Volume 22, Number 2, June 2016
Copyright © 2016 Society for Music Theory

Performance and Analysis Today: New Horizons

Daniel Barolsky and Edward Klorman


Received August 2015

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[1] At the 2004 joint AMS/SMT national meeting in Seattle, twenty-some theorists and musicologists from around the world convened the inaugural meeting of the SMT’s Performance and Analysis Interest Group (PAIG), founded by Daphne Leong “to promote research into relations between performance and analysis, to support and further interests in all topics at the intersection of music theory and performance, to facilitate dialogue between performers and theorists, and to open new avenues for such interaction.”(1) The founding of PAIG marked a period of rising interest in the study of musical performance within SMT. The very same conference included a special session (also organized by Daphne Leong) entitled “Performance and Analysis: Views from Theory, Musicology, and Performance,” the proceedings of which were subsequently published in Music Theory Online 11.2 (March 2005).(2)

[2] The present collection originated under similar circumstances at a gathering commemorating the tenth anniversary of PAIG’s founding at the 2014 joint SMT/AMS meeting. Entitled “Performance and Analysis Today: New Horizons,” the meeting comprised six short position papers by theorists and musicologists—most of them highly accomplished performers—along with responses by John Rink and Janet Schmalfeldt and a lively discussion period with the nearly one hundred attendees.(3) In an effort to assess the current state of studies in performance and analysis, and in the spirit of suggesting new avenues for future research, the invited panelists were selected to represent a broad cross-section of perspectives and backgrounds. This collection’s eclecticism is therefore by design and pushes against conventional disciplinary boundaries—indeed, even against conventional understandings of “musical analysis.”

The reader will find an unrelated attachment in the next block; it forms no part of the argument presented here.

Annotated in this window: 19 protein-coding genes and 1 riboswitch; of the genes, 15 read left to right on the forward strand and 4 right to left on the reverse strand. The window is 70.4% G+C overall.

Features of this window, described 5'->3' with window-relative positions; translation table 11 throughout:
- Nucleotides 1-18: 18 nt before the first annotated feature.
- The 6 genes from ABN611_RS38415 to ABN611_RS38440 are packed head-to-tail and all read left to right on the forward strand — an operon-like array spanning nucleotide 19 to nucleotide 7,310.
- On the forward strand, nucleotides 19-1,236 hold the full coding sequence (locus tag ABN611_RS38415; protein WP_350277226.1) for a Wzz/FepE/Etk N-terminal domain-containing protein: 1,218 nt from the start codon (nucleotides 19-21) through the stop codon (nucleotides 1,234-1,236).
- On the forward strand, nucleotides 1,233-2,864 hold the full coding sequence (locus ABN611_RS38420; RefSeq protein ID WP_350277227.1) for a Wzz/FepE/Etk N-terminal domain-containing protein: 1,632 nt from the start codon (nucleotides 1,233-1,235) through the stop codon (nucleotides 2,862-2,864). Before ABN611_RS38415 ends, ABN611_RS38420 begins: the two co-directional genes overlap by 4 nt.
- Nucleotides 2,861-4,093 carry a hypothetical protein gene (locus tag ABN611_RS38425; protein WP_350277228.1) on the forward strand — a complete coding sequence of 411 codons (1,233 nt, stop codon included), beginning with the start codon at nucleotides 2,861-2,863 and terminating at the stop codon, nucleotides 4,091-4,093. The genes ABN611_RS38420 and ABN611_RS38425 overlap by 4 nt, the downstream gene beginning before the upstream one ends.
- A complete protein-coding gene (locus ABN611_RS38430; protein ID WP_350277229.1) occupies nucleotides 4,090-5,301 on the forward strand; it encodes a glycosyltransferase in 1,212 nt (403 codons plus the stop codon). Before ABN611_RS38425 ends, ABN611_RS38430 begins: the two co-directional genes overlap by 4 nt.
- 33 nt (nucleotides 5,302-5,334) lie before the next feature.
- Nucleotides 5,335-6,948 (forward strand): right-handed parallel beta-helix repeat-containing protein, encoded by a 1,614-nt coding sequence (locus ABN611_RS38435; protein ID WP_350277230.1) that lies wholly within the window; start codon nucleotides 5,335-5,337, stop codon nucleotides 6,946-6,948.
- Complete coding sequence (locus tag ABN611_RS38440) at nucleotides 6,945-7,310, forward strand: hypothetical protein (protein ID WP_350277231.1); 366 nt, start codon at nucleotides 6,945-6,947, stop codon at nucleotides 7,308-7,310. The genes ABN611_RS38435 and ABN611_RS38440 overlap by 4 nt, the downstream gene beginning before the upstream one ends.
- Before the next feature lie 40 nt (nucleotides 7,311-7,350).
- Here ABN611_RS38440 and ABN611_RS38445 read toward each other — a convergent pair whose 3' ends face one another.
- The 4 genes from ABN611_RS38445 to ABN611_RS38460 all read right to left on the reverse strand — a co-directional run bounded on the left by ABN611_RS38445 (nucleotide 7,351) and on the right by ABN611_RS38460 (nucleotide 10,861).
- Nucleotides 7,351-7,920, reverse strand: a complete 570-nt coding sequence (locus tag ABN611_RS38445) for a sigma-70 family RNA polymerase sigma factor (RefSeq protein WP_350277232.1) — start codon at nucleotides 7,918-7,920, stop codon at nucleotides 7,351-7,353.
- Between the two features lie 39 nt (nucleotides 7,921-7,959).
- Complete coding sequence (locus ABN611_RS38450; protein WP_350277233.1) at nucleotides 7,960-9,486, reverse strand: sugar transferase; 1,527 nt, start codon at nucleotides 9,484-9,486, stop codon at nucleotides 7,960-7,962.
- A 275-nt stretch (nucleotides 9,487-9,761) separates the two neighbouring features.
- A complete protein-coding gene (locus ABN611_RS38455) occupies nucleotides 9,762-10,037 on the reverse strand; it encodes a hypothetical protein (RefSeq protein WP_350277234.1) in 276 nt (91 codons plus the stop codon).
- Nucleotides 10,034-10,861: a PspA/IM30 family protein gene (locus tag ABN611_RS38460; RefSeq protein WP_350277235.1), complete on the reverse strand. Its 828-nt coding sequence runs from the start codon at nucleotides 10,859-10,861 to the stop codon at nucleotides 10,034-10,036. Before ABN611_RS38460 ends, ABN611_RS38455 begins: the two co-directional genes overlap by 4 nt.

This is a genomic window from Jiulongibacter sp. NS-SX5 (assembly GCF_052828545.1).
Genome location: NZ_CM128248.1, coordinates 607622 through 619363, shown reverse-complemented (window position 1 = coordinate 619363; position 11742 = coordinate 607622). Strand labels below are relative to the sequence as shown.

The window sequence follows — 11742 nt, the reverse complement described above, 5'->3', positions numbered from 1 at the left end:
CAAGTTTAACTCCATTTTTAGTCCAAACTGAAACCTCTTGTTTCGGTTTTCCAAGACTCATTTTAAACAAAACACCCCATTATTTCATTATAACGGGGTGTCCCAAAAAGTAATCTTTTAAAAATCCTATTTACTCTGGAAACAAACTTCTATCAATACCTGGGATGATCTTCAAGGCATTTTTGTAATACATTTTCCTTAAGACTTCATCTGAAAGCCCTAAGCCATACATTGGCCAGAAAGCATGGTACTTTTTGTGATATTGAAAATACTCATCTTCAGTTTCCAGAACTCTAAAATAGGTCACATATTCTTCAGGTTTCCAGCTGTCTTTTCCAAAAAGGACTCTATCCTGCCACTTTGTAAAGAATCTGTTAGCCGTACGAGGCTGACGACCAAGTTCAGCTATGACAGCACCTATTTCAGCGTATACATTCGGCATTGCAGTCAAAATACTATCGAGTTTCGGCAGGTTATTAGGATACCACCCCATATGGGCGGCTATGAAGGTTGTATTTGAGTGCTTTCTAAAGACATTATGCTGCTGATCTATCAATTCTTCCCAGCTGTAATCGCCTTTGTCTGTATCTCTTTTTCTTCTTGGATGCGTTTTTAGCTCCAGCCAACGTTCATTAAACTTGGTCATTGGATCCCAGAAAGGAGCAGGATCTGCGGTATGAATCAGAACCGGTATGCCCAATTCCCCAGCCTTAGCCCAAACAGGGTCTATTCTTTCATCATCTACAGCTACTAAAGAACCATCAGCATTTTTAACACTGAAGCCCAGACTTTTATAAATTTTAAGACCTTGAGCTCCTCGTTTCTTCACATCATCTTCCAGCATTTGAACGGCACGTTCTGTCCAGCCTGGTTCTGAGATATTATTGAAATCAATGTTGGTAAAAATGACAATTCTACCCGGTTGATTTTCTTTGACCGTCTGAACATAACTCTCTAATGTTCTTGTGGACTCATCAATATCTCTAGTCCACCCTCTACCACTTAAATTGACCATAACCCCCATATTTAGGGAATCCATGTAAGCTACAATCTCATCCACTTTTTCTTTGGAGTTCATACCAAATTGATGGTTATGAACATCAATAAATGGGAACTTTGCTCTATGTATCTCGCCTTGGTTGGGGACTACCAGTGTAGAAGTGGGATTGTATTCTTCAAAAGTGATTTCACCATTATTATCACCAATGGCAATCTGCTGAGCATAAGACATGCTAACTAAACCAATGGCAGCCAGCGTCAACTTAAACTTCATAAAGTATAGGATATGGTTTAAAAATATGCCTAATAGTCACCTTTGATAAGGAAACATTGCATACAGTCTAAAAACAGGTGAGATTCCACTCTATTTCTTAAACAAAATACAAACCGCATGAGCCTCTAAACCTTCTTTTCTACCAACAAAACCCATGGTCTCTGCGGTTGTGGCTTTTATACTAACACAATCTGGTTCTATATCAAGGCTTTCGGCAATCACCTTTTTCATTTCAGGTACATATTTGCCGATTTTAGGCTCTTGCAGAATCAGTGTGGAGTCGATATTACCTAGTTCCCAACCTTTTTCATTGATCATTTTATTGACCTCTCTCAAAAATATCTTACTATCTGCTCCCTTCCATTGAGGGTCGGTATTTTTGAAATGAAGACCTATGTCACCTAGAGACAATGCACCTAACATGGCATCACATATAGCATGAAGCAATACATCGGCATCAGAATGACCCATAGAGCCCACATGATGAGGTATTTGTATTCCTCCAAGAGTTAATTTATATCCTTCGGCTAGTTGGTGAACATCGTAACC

[3] At the time of PAIG’s founding, studies of analysis and performance already had a long tradition within Anglo-American music theory.(4) The history of this loosely defined sub-discipline is in some ways problematic, in that the seeds that proved to be foundational are varied and the resulting growth complicated (delightfully) by the intersections of multiple perspectives. In Schmalfeldt 1985 and Wallace Berry 1989—two influential studies that continue to stimulate discussion and debate—along with responses to both by Rink (1990), Jonathan Dunsby (1996), Joel Lester (1995 and 1998), and Nicholas Cook (2001), among many others, we see the framing of the primary issue: How do we make sense of the relationship between, and the priorities of, performers and analysts?